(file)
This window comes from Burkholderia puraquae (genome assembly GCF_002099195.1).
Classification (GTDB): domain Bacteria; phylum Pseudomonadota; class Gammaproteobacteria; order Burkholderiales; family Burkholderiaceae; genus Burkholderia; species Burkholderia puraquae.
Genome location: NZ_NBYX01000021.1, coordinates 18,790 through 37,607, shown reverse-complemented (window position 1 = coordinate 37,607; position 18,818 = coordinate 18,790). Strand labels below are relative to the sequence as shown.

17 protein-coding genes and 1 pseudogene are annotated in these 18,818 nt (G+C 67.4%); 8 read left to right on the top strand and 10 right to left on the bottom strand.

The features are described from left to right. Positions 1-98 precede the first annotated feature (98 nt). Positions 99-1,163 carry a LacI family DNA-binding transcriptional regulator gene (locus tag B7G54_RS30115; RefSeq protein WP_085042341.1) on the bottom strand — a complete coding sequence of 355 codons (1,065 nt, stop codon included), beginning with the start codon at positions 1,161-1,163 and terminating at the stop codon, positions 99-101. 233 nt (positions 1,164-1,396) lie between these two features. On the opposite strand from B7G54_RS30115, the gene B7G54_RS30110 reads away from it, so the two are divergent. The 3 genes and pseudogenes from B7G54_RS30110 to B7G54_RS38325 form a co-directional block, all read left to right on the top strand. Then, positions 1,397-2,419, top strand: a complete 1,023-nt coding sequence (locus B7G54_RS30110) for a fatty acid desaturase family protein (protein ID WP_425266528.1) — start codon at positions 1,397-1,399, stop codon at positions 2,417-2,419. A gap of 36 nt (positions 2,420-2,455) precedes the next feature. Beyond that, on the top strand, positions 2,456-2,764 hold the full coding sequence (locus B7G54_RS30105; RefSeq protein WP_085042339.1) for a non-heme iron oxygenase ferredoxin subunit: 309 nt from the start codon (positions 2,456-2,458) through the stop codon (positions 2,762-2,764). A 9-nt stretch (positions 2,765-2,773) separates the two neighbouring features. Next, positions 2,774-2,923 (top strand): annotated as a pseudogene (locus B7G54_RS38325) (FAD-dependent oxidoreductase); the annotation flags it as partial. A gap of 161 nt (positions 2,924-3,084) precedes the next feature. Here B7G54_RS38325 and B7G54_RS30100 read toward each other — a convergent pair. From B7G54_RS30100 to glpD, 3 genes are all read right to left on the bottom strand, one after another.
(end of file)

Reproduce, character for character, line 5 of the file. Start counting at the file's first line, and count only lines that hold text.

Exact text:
The features are described from left to right. Positions 1-98 precede the first annotated feature (98 nt). Positions 99-1,163 carry a LacI family DNA-binding transcriptional regulator gene (locus tag B7G54_RS30115; RefSeq protein WP_085042341.1) on the bottom strand — a complete coding sequence of 355 codons (1,065 nt, stop codon included), beginning with the start codon at positions 1,161-1,163 and terminating at the stop codon, positions 99-101. 233 nt (positions 1,164-1,396) lie between these two features. On the opposite strand from B7G54_RS30115, the gene B7G54_RS30110 reads away from it, so the two are divergent. The 3 genes and pseudogenes from B7G54_RS30110 to B7G54_RS38325 form a co-directional block, all read left to right on the top strand. Then, positions 1,397-2,419, top strand: a complete 1,023-nt coding sequence (locus B7G54_RS30110) for a fatty acid desaturase family protein (protein ID WP_425266528.1) — start codon at positions 1,397-1,399, stop codon at positions 2,417-2,419. A gap of 36 nt (positions 2,420-2,455) precedes the next feature. Beyond that, on the top strand, positions 2,456-2,764 hold the full coding sequence (locus B7G54_RS30105; RefSeq protein WP_085042339.1) for a non-heme iron oxygenase ferredoxin subunit: 309 nt from the start codon (positions 2,456-2,458) through the stop codon (positions 2,762-2,764). A 9-nt stretch (positions 2,765-2,773) separates the two neighbouring features. Next, positions 2,774-2,923 (top strand): annotated as a pseudogene (locus B7G54_RS38325) (FAD-dependent oxidoreductase); the annotation flags it as partial. A gap of 161 nt (positions 2,924-3,084) precedes the next feature. Here B7G54_RS38325 and B7G54_RS30100 read toward each other — a convergent pair. From B7G54_RS30100 to glpD, 3 genes are all read right to left on the bottom strand, one after another.